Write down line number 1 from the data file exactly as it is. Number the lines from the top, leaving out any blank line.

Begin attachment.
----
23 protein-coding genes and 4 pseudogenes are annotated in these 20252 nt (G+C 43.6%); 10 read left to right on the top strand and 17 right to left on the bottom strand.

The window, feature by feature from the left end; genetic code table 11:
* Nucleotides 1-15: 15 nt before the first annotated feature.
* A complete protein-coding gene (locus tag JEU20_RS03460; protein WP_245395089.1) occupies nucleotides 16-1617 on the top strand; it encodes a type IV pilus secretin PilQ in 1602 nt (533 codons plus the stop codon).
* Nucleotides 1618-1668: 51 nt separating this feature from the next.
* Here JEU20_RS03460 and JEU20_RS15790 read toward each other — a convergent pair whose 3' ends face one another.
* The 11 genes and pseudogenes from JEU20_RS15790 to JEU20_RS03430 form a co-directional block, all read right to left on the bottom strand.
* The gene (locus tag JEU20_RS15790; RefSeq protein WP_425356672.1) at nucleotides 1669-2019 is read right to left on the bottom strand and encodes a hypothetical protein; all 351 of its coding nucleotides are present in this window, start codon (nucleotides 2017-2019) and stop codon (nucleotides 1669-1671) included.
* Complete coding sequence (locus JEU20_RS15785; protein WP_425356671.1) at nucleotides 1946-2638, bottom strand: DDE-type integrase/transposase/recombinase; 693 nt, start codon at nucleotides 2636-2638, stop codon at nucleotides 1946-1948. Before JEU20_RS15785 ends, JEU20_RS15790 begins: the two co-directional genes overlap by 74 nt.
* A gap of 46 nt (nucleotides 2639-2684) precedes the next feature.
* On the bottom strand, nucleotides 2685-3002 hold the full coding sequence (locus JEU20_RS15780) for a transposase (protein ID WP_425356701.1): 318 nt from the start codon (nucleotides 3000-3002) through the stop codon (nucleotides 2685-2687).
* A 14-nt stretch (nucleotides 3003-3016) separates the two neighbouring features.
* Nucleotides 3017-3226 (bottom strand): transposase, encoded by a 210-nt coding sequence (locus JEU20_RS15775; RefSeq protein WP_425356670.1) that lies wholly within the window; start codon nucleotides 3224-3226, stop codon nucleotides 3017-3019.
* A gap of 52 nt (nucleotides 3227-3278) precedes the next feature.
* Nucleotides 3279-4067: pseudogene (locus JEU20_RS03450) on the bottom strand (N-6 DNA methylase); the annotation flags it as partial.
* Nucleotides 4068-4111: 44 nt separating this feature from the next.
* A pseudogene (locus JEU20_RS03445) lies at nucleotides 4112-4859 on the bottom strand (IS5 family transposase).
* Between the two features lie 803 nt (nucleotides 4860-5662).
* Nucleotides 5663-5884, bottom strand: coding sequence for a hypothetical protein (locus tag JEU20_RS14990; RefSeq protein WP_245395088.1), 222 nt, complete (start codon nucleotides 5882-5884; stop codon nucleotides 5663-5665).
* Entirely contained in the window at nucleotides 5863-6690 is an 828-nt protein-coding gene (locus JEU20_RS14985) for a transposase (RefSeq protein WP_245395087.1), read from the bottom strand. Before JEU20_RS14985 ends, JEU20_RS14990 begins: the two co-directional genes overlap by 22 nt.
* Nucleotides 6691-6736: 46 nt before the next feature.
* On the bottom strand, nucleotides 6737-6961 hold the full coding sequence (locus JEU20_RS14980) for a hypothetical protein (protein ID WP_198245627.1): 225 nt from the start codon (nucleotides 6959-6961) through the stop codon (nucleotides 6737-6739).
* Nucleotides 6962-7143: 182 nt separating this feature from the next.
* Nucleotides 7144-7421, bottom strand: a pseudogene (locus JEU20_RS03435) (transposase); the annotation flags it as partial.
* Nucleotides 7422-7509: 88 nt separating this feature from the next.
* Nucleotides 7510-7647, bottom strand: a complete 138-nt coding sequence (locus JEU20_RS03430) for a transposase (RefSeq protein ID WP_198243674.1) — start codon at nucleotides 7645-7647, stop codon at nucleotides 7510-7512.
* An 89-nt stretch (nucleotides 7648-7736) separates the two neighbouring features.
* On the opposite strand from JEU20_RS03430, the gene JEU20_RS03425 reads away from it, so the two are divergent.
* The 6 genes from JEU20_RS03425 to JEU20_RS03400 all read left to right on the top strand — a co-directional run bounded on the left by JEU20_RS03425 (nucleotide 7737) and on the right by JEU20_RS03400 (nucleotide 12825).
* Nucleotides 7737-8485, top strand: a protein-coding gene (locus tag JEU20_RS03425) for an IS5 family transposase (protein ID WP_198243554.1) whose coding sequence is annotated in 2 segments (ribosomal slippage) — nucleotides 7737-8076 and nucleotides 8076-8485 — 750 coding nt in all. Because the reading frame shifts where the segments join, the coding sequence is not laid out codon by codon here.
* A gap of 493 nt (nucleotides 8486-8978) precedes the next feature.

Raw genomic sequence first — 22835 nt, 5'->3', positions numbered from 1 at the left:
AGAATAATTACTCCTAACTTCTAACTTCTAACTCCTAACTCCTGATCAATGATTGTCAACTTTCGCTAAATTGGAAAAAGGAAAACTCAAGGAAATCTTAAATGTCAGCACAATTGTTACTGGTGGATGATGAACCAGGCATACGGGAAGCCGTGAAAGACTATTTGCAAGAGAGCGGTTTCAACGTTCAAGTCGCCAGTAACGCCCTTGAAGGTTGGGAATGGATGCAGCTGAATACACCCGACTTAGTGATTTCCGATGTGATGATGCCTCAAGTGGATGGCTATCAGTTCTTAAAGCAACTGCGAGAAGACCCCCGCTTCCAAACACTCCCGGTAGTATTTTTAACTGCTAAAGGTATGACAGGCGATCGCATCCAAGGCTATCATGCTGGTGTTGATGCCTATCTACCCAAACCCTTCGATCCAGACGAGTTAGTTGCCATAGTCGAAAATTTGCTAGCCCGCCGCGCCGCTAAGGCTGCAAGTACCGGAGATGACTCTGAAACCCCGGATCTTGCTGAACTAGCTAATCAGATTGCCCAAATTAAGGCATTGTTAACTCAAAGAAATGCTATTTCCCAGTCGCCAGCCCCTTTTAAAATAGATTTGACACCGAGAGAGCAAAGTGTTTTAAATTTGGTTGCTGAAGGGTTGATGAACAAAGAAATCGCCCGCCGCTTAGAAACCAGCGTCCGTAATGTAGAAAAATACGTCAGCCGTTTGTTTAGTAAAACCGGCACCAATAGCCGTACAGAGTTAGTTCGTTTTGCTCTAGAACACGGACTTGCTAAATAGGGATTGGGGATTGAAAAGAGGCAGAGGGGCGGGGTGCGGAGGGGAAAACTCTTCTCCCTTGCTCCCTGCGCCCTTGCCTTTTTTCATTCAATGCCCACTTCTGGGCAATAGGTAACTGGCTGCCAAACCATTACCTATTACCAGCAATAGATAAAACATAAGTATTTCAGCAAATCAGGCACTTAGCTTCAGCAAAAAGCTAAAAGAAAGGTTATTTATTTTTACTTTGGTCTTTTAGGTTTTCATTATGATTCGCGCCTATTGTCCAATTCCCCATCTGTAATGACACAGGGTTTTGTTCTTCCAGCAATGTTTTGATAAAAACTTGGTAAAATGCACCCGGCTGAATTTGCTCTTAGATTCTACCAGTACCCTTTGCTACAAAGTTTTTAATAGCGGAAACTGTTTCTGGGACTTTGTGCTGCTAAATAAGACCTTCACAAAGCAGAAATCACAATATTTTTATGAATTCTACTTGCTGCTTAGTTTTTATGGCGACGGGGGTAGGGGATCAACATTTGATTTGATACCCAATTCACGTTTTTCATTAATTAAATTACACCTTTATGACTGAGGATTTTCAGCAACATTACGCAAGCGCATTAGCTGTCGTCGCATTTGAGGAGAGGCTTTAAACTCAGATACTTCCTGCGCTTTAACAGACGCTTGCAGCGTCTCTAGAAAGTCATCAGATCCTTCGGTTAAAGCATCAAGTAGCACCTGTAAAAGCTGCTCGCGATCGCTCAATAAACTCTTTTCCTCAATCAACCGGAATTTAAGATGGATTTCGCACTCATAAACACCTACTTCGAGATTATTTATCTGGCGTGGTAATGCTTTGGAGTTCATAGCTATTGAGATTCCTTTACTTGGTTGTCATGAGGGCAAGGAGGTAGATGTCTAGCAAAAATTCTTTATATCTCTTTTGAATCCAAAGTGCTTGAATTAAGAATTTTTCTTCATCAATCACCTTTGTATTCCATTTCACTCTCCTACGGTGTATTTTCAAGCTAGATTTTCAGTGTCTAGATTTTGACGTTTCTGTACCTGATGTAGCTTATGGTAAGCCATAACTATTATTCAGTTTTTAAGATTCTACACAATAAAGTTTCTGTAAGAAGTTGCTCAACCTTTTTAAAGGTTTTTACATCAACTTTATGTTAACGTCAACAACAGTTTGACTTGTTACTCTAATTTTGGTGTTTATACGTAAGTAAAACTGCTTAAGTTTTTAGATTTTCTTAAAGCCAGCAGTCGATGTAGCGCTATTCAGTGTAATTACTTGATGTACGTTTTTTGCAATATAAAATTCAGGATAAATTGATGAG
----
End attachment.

23 protein-coding genes and 4 pseudogenes are annotated in these 20252 nt (G+C 43.6%); 10 read left to right on the top strand and 17 right to left on the bottom strand.